How to help clients tackle complex wealth-planning concerns

How to help clients tackle complex wealth-planning concerns

How to help clients tackle complex wealth-planning concerns

In a recent poll, IPC Private Wealth found that affluent Canadians are falling behind in planning how to pass on their legacies and wealth. As they face an ongoing transfer of $1 trillion to the next generation until 2026, wealthy households are finding themselves frozen and paralysed by various fears.

“In certain cases, affluent Canadians we polled were not confident in their beneficiaries’ financial literacy,” said Marie Phillips, wealth advisor at IPC Securities Corp. “In others, they weren’t aware of resources that their future heirs could rely on for support. Some were also worried about beneficiaries’ spouses being potentially unable to manage the inheritance, or possibly taking it all in a divorce proceeding.”

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As Phillips explained, untangling these problems can be extremely difficult especially for blended families. “Setting these goals and expectations can be challenging in these cases,” she said. “When you’re talking about the division of assets, it can really be different depending on the nature of the relationships you have. I often say fair and equal are not the same thing, so let’s have a conversation about that.”

When conversing with clients about how they want their legacy to be used and distributed, advisors have to conduct an audit to find gaps in wealth-transfer readiness. Arguably, the most important is the existence of a will — it’s been estimated that almost half of Canadians don’t have one in place. But even after that box is ticked, the advisor may have to dig deeper.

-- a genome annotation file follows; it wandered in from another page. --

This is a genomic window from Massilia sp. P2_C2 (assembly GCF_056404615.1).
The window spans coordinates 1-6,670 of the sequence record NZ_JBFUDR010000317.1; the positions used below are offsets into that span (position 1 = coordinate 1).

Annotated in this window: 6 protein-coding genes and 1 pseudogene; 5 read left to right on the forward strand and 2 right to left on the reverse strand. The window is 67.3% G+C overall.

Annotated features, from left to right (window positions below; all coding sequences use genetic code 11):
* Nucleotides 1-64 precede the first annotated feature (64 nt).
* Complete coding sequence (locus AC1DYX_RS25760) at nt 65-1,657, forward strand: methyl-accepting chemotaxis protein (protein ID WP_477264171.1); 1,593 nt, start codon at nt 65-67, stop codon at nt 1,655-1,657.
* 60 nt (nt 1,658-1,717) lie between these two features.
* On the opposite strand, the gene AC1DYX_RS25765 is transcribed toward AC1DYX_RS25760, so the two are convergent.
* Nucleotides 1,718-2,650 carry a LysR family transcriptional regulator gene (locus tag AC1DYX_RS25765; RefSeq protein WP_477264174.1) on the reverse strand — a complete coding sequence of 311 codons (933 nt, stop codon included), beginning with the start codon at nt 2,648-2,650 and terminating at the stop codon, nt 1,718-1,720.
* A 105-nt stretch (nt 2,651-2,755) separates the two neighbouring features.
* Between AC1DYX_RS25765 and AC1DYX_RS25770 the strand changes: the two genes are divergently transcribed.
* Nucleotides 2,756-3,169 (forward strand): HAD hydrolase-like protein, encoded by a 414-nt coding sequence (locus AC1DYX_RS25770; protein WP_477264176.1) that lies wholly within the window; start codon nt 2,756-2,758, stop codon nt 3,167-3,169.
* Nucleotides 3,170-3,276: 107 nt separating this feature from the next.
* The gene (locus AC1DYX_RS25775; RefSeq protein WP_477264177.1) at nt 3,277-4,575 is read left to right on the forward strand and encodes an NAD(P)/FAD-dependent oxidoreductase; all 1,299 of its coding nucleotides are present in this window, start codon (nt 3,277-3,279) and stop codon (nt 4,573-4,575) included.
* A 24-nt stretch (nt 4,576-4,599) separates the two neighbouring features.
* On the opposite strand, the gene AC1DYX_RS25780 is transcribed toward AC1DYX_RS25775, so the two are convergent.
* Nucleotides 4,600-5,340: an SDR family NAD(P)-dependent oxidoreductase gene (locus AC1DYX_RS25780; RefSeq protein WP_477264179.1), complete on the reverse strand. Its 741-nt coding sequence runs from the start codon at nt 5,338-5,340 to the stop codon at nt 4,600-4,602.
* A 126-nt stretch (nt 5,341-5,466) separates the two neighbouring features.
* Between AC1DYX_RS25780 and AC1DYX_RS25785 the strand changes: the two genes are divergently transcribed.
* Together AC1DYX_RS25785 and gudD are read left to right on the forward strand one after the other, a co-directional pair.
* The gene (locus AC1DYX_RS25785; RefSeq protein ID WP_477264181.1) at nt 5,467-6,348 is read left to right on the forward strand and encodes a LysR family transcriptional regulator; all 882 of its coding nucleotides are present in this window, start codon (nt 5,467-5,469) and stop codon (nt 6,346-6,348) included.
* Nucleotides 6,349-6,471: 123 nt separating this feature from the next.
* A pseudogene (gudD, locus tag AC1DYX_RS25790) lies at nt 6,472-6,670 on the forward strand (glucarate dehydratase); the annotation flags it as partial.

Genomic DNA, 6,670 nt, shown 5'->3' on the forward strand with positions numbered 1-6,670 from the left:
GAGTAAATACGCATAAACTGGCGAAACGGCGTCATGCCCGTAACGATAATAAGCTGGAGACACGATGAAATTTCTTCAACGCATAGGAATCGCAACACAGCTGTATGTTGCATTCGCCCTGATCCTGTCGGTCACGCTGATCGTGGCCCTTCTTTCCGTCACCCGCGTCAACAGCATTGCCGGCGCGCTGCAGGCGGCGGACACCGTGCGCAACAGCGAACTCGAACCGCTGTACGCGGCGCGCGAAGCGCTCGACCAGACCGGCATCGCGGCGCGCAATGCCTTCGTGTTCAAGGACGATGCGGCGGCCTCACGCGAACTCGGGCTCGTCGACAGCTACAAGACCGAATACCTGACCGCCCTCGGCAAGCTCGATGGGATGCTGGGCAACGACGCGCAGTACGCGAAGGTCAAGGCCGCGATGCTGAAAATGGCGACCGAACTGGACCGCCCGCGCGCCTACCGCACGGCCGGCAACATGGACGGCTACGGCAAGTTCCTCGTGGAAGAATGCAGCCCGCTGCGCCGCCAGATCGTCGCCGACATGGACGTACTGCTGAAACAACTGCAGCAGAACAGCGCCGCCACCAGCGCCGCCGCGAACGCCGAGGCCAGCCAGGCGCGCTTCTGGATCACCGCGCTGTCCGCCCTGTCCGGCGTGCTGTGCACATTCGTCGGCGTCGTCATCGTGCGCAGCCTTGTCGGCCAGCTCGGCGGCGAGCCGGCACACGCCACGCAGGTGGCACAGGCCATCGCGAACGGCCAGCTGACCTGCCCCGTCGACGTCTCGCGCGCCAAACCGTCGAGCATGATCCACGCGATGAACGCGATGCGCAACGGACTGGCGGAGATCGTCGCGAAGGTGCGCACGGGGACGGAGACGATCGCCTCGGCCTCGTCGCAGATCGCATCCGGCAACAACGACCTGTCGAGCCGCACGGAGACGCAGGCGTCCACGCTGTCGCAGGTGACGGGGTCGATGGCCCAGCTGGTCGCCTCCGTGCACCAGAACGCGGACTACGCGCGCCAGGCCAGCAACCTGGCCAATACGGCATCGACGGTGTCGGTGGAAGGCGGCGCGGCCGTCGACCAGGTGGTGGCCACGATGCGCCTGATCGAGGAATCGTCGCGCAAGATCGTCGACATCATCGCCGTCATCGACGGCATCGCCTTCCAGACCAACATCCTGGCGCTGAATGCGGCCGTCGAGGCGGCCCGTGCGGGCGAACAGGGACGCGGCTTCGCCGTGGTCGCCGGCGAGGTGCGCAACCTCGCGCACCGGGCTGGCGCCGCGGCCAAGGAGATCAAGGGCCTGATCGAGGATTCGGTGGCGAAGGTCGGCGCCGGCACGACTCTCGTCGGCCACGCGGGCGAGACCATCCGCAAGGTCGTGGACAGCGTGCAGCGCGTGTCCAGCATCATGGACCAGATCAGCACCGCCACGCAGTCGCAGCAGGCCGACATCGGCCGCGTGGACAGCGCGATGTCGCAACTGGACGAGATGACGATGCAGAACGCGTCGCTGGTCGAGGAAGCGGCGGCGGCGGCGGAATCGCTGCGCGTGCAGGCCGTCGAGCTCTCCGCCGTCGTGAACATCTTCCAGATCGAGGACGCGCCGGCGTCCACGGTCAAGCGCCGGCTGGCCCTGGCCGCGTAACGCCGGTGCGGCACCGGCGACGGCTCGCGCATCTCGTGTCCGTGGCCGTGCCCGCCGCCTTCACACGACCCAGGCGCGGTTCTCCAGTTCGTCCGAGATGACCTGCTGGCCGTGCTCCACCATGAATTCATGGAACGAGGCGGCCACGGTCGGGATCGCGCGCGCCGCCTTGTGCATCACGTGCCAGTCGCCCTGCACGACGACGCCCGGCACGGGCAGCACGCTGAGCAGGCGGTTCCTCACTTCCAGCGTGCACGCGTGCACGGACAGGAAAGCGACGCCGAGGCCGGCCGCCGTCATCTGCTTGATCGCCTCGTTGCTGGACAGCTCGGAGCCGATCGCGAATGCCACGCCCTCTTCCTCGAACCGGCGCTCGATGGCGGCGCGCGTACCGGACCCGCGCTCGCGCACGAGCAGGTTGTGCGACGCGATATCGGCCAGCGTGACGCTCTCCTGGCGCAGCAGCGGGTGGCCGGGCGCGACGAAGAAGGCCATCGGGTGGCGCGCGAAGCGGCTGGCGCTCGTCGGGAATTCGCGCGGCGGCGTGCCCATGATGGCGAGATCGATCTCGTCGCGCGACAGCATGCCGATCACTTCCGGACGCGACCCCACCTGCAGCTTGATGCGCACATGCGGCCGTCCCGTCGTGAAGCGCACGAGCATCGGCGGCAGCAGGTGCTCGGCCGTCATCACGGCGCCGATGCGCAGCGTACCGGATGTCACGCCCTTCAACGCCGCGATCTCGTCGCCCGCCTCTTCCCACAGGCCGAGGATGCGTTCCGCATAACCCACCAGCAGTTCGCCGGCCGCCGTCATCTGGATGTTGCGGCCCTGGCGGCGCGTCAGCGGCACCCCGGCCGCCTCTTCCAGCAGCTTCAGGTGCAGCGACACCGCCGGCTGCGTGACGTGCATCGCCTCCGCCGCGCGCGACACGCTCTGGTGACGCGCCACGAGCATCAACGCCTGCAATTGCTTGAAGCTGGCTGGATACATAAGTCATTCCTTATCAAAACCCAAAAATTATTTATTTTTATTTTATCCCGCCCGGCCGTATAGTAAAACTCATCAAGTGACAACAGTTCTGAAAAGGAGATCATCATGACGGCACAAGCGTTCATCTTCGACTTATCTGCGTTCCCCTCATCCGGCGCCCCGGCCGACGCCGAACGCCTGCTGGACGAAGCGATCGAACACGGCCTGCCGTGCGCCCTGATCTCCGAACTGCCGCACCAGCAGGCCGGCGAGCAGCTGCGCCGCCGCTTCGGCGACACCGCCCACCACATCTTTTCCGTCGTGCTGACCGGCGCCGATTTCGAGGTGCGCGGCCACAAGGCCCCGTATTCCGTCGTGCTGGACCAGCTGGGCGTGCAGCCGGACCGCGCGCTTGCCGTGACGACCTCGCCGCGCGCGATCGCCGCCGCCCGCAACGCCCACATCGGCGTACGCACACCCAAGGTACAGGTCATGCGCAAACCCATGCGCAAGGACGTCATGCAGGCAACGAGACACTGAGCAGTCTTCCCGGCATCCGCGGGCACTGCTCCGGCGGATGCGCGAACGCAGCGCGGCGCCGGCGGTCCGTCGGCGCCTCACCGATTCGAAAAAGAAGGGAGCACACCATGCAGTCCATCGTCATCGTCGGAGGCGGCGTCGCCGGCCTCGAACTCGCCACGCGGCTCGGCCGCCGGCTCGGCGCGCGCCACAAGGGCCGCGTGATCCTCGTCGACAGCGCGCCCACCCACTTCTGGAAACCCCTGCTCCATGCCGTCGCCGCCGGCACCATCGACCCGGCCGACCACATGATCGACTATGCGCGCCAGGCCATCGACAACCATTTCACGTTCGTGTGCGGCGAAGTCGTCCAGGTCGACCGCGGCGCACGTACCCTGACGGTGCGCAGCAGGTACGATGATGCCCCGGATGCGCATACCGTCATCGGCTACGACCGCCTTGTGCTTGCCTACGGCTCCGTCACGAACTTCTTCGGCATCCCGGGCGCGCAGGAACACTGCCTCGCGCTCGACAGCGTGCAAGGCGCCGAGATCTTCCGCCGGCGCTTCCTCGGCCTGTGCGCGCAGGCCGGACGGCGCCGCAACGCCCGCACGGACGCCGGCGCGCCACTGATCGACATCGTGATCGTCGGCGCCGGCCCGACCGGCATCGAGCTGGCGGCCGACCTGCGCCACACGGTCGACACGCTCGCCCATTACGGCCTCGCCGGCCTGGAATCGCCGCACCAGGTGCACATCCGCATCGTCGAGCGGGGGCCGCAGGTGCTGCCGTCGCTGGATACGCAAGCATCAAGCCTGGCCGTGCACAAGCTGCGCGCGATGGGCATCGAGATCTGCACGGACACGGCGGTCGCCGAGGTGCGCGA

“You’ve got to look at the status of the wills and powers of attorney,” Phillips said. “When were they written? If the client has remarried, that could be an issue; in Ontario, a second marriage voids any previously written will.”

If a will and estate plan need to be laid out, advisors often need to be proactive. The fear of instigating confrontation and conflict causes many clients to hesitate and delay discussions of how to divide assets. At times like this, Phillips said, it’s best to provide a dose of much-needed reality.

“I consider myself a wealth coach for my clients,” she said. “I believe it’s my professional duty to gently nudge — and maybe be a professional nag, as everyone calls them — in what my clients consider these difficult topics. And you do see relief on their faces as they realize that their concerns are being tackled.”

One common example is clients agonizing over the decision to divide assets among more than one child. Many freeze over the prospect of favouring one child over others, even unintentionally. However, when it comes to wealth planning, any decision is better than none at all.

“A very powerful question I ask my clients is ‘Do you want your children to still have Thanksgiving dinner together when you’re gone?’” Phillips said. “Then I can explain the lessons they should be learning from families that have been torn apart because of arguments over assets.”

Depending on the clients’ unique situations, the advisor may have to recruit more focused experts for advice. At IPC Private Wealth, an extensive network of lawyers, accountants, and other wealth-planning specialists are available for clients who wish to minimize possible issues. But no matter what wealth-planning concern is on the table, Phillips recommends one ideal time for it to be ironed out.

“Yesterday,” she said. “Wealth-transfer conversations must happen when parents and beneficiaries are still healthy and capable of calm, level-headed discussion. Otherwise, you’re going to have a lot of friction within the family, you’ll have a lot of wasted taxes, and most importantly, you’ll have a lot of goals and wishes of the client unfulfilled.”

 

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